This specific ISBN edition is currently not available.View all copies of this ISBN edition:
Shop Class as Soulcraft brings alive an experience that was once quite common but now seems to be receding from society ― the experience of making and fixing things with our hands. Those of us who sit in an office often feel a lack of connection to the material world, a sense of loss, and find it difficult to say exactly what we do all day. For those who felt hustled off to college, then to the cubicle, against their own inclinations and natural bents, Shop Class as Soulcraft seeks to restore the honor of the manual trades as a life worth choosing. On both economic and psychological grounds, Crawford questions the educational imperative of turning everyone into a “knowledge worker,” based on a misguided separation of thinking from doing, the work of the hand from that of the mind. Crawford shows us how such a partition, which began a century ago with the assembly line, degrades work for those on both sides of the divide. But Crawford offers good news as well: The manual trades are very different from the assembly line and from dumbed-down white collar work as well. They require careful thinking and are punctuated by moments of genuine pleasure. Based on his own experience as an electrician and mechanic, Crawford makes a case for the intrinsic satisfactions and cognitive challenges of manual work. The work of builders and mechanics is secure; it cannot be outsourced, and it cannot be made obsolete. Such work ties us to the local communities in which we live and instills the pride that comes from doing work that is genuinely useful. A wholly original debut, Shop Class as Soulcraft offers a passionate call for self-reliance and a moving reflection on how we can live concretely in an ever more abstract world.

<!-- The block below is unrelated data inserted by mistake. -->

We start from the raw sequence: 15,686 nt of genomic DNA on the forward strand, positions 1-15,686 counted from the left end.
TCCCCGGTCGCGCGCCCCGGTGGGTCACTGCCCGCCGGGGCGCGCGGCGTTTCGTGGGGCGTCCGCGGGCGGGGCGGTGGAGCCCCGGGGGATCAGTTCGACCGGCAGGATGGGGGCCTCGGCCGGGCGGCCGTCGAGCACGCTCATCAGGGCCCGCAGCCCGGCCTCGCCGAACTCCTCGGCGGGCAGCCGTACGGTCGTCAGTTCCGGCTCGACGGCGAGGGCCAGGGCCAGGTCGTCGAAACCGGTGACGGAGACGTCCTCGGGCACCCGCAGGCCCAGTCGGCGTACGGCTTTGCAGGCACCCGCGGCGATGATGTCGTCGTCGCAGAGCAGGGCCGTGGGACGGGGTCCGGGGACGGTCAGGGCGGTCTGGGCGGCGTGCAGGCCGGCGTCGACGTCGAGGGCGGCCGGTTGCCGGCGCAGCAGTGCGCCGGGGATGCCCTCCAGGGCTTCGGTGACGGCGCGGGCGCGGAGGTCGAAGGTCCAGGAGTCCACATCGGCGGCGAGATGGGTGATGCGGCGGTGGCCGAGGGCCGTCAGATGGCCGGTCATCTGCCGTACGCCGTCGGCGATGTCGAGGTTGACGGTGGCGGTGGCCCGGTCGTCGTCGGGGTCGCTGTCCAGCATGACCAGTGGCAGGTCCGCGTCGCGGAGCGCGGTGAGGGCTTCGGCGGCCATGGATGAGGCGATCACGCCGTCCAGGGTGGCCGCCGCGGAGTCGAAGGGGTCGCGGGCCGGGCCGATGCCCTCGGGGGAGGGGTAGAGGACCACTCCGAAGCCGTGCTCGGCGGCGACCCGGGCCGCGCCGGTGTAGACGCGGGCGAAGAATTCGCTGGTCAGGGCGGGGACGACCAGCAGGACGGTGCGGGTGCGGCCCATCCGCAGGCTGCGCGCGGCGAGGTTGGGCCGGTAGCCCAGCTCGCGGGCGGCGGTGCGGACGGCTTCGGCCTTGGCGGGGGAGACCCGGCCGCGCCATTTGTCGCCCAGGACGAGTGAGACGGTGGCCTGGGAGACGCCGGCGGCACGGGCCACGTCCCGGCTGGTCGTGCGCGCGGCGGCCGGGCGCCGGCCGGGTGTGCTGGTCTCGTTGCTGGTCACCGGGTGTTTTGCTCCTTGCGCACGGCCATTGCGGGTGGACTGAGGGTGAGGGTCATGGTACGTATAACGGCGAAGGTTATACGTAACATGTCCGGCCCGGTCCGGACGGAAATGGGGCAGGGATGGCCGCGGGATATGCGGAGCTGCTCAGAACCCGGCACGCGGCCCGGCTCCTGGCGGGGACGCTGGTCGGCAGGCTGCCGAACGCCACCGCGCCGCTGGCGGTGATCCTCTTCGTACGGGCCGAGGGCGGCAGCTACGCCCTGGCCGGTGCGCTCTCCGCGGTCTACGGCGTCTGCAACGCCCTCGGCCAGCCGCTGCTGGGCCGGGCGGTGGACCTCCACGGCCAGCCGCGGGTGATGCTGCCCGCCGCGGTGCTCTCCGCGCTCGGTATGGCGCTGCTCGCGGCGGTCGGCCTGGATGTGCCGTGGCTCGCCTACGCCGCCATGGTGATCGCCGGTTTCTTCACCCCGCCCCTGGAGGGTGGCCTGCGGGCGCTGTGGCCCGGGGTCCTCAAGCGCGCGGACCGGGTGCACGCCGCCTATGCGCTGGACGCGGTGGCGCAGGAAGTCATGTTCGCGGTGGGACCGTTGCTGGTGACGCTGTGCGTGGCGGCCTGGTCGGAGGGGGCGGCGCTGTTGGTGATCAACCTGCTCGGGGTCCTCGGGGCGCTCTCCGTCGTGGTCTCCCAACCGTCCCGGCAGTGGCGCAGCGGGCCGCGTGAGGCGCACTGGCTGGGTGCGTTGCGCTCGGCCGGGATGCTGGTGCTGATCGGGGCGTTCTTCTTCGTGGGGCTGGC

"synopsis" may belong to another edition of this title.
Matthew B. Crawford is a philosopher and mechanic. He has a Ph.D. in political philosophy from the University of Chicago and served as postdoctoral fellow on its Committee on Social Thought. Currently a fellow at the Institute for Advanced Studies in Culture at the University of Virginia, he owns and operates Shockoe Moto, an independent motorcycle repair shop in Richmond, Virginia.From AudioFile:
Crawford offers a compelling book at a time when we struggle to define our values amid the whirl of technological progress. However, narrator Max Bloomquist falls a little short in his performance. Crawford argues that while technology entices us with promises of convenience and ease, our ignorance about the mechanics of our magic machines disempowers us as a society and as individuals. Though competent, Bloomquist's voice doesn't do full justice to the ominous warnings--reminiscent of Huxley--implied in the book. At times, Bloomquist's delivery even has a note of what sounds like condescension that seems unintended by the author. Still, the experience of listening to Crawford's book while driving or working might bring home the power of its message. L.P. © AudioFile 2009, Portland, Maine
"About this title" may belong to another edition of this title.
Book Description Brilliance Audio, 2011. Condition: New. book. Seller Inventory # M1455805718
Book Description Brilliance Audio, 2011. Audio CD. Condition: Brand New. unabridged edition. 6.40x5.40x0.70 inches. In Stock. Seller Inventory # 1455805718
Book Description Brilliance Audio, 2011. Audio CD. Condition: New. Unabridged. Ships with Tracking Number! INTERNATIONAL WORLDWIDE Shipping available. Buy with confidence, excellent customer service!. Seller Inventory # 1455805718n